### Understanding *args and **kwargs in Python

I need some time figuring out what is behind *args and **kwargs. Finally I understand it, so I want to share it with you here.

First of all, you need to know that what you need to understand here is the asterix (*), not the "args" and "kwargs". So if you write f(*params, **oparams) and f(*args, **kwargs), they both will behave similarly.

* is used to pass varied length of arguments. Here is an example on how to use *
def test_args(a, *b):

`````` def test_args(a, *b):
print "normal variable: ", a
print "first argument: ", b
print "second argument: ", b
print "third argument: ", b
test_args('arwan', 1,2,3,4,5)
``````

From the example, "a" is single variable while "b" is varied length of argument. Thus, the first argument will be passed to "a" where the next variable will be passed to "b". Thus, all arguments (1,2,3,4,5) will be passed to "b" while only "arwan" will be passed to "a".

Double asterix (**) is used for varied argument with key. Here is an example.

`````` def test_args(a, **c):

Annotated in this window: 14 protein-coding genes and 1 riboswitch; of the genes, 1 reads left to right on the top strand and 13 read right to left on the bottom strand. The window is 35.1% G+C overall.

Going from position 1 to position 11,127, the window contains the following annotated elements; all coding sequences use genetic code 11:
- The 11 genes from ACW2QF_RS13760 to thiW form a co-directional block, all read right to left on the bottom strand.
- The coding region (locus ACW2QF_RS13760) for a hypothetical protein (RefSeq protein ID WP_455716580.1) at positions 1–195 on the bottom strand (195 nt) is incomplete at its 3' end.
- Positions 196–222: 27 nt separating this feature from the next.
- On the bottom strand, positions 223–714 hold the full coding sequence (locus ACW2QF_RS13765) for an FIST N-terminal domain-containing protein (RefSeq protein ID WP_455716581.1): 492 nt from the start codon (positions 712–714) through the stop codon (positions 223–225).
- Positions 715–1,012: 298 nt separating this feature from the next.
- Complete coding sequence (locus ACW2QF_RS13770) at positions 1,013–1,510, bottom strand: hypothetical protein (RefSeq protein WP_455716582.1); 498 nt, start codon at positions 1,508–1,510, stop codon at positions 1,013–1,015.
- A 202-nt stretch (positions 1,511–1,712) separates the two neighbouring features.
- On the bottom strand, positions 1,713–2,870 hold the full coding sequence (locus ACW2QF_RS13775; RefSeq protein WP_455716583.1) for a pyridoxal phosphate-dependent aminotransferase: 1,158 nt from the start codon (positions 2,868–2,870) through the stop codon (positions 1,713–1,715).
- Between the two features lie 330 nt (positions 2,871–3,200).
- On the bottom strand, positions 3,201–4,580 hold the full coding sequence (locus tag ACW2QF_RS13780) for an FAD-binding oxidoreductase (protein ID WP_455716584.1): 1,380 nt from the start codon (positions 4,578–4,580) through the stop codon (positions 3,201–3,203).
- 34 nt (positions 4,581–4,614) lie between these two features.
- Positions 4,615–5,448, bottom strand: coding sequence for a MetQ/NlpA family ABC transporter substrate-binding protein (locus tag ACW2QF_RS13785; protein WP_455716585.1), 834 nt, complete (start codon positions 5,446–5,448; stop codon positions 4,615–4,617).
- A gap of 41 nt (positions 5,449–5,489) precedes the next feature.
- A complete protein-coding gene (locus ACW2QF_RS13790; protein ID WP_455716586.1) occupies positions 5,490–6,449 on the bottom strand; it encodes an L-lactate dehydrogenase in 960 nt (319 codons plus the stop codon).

print "normal variable: ", a
print "first argument: ", c['one']
print "second argument: ", c['two']
print "third argument: ", c['three']
test_args('arwan', one=1, two=2, three=3)
``````

In this example, the first argument is passed to "a", while next variable will be passed to "c".  Please notice that the way we pass the variable is different with single asterix(*). For two asterix (**), we need to define key for each value we pass. Note that the key is "one", "two" and "three" while the values are everything after "=".  The number of argument passed may be varied.

To make everything even more clear, here is another example to combine both.

`````` def test_args(a, *b, **c):
print "normal variable: ", a
print "arg 0: ", b
print "arg 1: ", b
print "arg 2: ", b
print "first argument: ", c['one']
print "second argument: ", c['two']
print "third argument: ", c['three']
test_args('arwan', 1, 2, 3, 4, one=1, two=2, three=3)
``````

### Find JIRA issues mentioned in Confluence Page

I have been walking through a lot of pages in internet but have not found any answer except one. However, the answer is not complete, so I will share my experience here. This feature is very useful, especially to summarize the issues found during certain tests, where the tests are reported in a confluence page. I found that there are so many questions about this, but Atlassian seems does not want to bother with this request. I found one way to do this by the following tricks Take one JIRA issue that related to the target confluence page (in this case, say it is GET-895) Find the global ID of a JIRA issue: http://bach.dc1.scram.com:8080/rest/api/latest/issue/GET-895/remotelink It will show the JSON like this: [{"id":28293,"self":"http://bach.dc1.scram.com:8080/rest/api/latest/issue/GET-895/remotelink/28293","globalId":"appId=662e1ccf-94da-3121-96ae-053d90587b29&pageId=105485659","application":{